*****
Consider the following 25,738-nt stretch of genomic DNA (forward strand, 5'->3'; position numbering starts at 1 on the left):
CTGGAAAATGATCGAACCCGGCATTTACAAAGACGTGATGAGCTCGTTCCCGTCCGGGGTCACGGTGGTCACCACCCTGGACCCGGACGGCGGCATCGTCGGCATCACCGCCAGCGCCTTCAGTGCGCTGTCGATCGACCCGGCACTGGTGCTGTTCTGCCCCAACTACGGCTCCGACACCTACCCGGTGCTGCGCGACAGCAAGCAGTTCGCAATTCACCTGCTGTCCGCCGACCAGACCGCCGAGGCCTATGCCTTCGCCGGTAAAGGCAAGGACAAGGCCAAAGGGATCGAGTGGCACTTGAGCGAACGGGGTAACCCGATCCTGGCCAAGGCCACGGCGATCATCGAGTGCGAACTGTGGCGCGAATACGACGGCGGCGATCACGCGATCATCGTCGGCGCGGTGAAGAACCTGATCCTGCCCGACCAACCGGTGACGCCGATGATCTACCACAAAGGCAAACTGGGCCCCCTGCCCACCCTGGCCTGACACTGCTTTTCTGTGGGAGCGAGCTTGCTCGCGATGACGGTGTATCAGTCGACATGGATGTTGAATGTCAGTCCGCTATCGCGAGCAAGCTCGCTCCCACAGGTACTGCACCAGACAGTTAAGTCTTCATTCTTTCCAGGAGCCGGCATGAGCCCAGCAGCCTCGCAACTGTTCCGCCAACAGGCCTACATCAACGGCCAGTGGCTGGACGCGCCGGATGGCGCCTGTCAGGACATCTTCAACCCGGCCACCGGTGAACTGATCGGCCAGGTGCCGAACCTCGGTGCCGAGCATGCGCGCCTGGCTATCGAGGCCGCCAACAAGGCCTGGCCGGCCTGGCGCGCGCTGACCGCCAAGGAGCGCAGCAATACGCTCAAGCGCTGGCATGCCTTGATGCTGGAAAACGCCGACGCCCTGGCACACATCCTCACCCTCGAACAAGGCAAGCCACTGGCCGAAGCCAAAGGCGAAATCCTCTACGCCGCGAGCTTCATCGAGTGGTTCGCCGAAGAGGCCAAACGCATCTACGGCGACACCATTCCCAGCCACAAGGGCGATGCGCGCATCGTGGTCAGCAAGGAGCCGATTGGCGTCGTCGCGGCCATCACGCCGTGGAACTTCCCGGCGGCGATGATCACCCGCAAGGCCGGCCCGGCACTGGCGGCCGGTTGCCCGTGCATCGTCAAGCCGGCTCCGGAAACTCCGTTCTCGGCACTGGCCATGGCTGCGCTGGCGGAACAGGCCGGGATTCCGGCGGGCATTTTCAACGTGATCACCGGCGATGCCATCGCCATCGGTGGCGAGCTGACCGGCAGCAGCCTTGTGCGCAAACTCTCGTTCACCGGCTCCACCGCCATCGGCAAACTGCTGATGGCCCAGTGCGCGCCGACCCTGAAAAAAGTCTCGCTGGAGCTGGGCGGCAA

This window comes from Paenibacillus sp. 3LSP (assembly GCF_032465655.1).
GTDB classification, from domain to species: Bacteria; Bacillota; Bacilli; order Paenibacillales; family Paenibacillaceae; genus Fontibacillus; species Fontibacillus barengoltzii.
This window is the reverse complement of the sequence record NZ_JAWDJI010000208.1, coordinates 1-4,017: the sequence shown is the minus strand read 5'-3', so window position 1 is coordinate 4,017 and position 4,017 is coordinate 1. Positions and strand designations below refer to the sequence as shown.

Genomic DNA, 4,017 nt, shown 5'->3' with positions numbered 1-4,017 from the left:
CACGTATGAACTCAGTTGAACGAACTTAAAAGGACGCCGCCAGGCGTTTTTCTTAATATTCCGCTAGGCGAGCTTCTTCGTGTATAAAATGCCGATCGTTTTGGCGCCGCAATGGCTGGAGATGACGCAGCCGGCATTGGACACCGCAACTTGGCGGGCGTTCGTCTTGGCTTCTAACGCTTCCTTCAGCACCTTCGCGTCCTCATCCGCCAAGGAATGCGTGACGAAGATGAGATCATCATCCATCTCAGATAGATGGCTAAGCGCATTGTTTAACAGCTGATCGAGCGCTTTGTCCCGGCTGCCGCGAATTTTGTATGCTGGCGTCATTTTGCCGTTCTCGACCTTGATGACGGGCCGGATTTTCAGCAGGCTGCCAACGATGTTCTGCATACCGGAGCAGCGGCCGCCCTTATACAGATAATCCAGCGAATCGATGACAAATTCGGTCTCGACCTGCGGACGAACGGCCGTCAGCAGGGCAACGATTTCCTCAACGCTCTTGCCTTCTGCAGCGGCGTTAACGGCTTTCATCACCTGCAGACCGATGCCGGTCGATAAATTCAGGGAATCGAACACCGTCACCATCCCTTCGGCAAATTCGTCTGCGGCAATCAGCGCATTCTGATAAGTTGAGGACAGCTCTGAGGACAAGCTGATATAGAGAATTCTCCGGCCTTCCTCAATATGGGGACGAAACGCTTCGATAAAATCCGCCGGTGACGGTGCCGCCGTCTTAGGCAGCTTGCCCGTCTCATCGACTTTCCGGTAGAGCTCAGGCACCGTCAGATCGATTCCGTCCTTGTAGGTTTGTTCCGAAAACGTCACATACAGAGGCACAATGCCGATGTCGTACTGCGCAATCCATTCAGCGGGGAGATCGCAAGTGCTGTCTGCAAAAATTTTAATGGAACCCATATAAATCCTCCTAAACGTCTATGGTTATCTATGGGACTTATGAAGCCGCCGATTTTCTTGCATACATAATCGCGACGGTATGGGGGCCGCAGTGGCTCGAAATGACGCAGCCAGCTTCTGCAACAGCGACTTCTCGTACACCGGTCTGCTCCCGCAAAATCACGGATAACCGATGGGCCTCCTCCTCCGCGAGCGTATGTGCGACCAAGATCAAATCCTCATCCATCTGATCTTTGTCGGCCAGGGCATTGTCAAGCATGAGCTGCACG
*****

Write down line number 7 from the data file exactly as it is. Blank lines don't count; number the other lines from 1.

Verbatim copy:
CACGTATGAACTCAGTTGAACGAACTTAAAAGGACGCCGCCAGGCGTTTTTCTTAATATTCCGCTAGGCGAGCTTCTTCGTGTATAAAATGCCGATCGTTTTGGCGCCGCAATGGCTGGAGATGACGCAGCCGGCATTGGACACCGCAACTTGGCGGGCGTTCGTCTTGGCTTCTAACGCTTCCTTCAGCACCTTCGCGTCCTCATCCGCCAAGGAATGCGTGACGAAGATGAGATCATCATCCATCTCAGATAGATGGCTAAGCGCATTGTTTAACAGCTGATCGAGCGCTTTGTCCCGGCTGCCGCGAATTTTGTATGCTGGCGTCATTTTGCCGTTCTCGACCTTGATGACGGGCCGGATTTTCAGCAGGCTGCCAACGATGTTCTGCATACCGGAGCAGCGGCCGCCCTTATACAGATAATCCAGCGAATCGATGACAAATTCGGTCTCGACCTGCGGACGAACGGCCGTCAGCAGGGCAACGATTTCCTCAACGCTCTTGCCTTCTGCAGCGGCGTTAACGGCTTTCATCACCTGCAGACCGATGCCGGTCGATAAATTCAGGGAATCGAACACCGTCACCATCCCTTCGGCAAATTCGTCTGCGGCAATCAGCGCATTCTGATAAGTTGAGGACAGCTCTGAGGACAAGCTGATATAGAGAATTCTCCGGCCTTCCTCAATATGGGGACGAAACGCTTCGATAAAATCCGCCGGTGACGGTGCCGCCGTCTTAGGCAGCTTGCCCGTCTCATCGACTTTCCGGTAGAGCTCAGGCACCGTCAGATCGATTCCGTCCTTGTAGGTTTGTTCCGAAAACGTCACATACAGAGGCACAATGCCGATGTCGTACTGCGCAATCCATTCAGCGGGGAGATCGCAAGTGCTGTCTGCAAAAATTTTAATGGAACCCATATAAATCCTCCTAAACGTCTATGGTTATCTATGGGACTTATGAAGCCGCCGATTTTCTTGCATACATAATCGCGACGGTATGGGGGCCGCAGTGGCTCGAAATGACGCAGCCAGCTTCTGCAACAGCGACTTCTCGTACACCGGTCTGCTCCCGCAAAATCACGGATAACCGATGGGCCTCCTCCTCCGCGAGCGTATGTGCGACCAAGATCAAATCCTCATCCATCTGATCTTTGTCGGCCAGGGCATTGTCAAGCATGAGCTGCACG